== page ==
Obtaining a small business loan is no simple task. You can better your chances by getting your finances in order early and working with your accountant to put together a proper loan package.
Weigh Your Options
The first step in obtaining a small business loan is making sure you need it. Does it fit your situation? Would another type of funding, such as a business credit card, invoice financing, an angel investor or venture capitalist work better for you? You need to determine the length of time you need the funds and the amount of money. It also matters what for what purpose you want to use it.
Credit Scores Make The Difference
If you determine that a loan works for your situation, your ease in obtaining it hinges on two items:
- your personal credit score,
- your business credit score.
Both credit scores impact your ability to obtain a loan and the loan’s terms.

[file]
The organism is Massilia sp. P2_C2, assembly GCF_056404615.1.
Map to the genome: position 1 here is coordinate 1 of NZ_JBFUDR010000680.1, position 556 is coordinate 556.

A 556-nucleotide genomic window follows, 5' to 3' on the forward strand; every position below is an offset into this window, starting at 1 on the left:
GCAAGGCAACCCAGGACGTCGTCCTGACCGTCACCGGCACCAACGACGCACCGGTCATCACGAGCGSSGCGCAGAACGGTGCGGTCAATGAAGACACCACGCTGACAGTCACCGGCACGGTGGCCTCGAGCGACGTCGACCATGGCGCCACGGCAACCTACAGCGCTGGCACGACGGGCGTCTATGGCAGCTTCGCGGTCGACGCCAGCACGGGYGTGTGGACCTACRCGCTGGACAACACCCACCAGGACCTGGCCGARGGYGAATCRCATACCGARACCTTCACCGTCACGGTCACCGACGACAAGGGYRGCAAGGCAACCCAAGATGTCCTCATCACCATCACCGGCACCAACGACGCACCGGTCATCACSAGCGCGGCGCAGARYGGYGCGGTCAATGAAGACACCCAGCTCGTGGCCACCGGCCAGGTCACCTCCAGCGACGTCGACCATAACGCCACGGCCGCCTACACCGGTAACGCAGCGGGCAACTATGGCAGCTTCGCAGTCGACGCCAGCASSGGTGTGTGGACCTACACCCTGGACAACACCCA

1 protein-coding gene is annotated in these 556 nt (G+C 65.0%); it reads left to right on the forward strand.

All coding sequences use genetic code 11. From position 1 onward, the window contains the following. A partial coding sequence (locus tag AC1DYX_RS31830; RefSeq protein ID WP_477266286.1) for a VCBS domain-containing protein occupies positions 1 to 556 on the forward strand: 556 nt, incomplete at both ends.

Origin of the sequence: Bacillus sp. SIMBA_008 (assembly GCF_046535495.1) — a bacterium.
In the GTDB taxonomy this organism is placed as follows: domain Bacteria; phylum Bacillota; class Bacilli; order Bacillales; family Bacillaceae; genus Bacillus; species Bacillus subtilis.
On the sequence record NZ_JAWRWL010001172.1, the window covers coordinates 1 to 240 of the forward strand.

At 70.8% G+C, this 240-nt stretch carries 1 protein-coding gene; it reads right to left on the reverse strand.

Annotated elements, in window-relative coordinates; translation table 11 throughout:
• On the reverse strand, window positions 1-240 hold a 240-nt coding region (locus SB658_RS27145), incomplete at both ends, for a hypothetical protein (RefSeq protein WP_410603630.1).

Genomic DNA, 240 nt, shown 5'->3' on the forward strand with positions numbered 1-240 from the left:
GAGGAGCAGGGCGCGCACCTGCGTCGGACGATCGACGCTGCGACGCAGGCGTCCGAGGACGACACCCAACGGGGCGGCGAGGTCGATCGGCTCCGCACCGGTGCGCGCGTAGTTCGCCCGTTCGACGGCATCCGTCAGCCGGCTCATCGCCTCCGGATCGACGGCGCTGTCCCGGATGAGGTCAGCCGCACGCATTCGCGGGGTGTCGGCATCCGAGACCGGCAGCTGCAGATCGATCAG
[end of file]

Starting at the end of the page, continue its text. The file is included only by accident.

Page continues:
Keep Them Separated
Increase your credit scores for personal and business by keeping the accounts completely separate. It may seem easier when starting out to have a single account, but at tax time or loan application time, it complicates things.
Establish a separate business account and ensure you deposit all funds directly into it. The earlier you establish an account, the earlier you begin building a business credit history. This also prevents your personal financial situation from impacting your business credit score.
About That Credit Report
Every purchase you make as a business gets recorded to your business credit report. The credit report becomes the basis for your credit score. Pay your bills on time to ensure your credit score rises. Three main scoring systems exist: Dun & Bradstreet, Equifax and Experian.
- The Dun & Bradstreet PAYDEX score examines the business’ payment history to calculate its score.
- Equifax examines its collection agency data, legal filings, payment history and public records.
- Experian also examines its collection agency data, legal filings, payment history and public records.
Each system produces a three-digit score but uses a different scale.
Personal Credit Score Health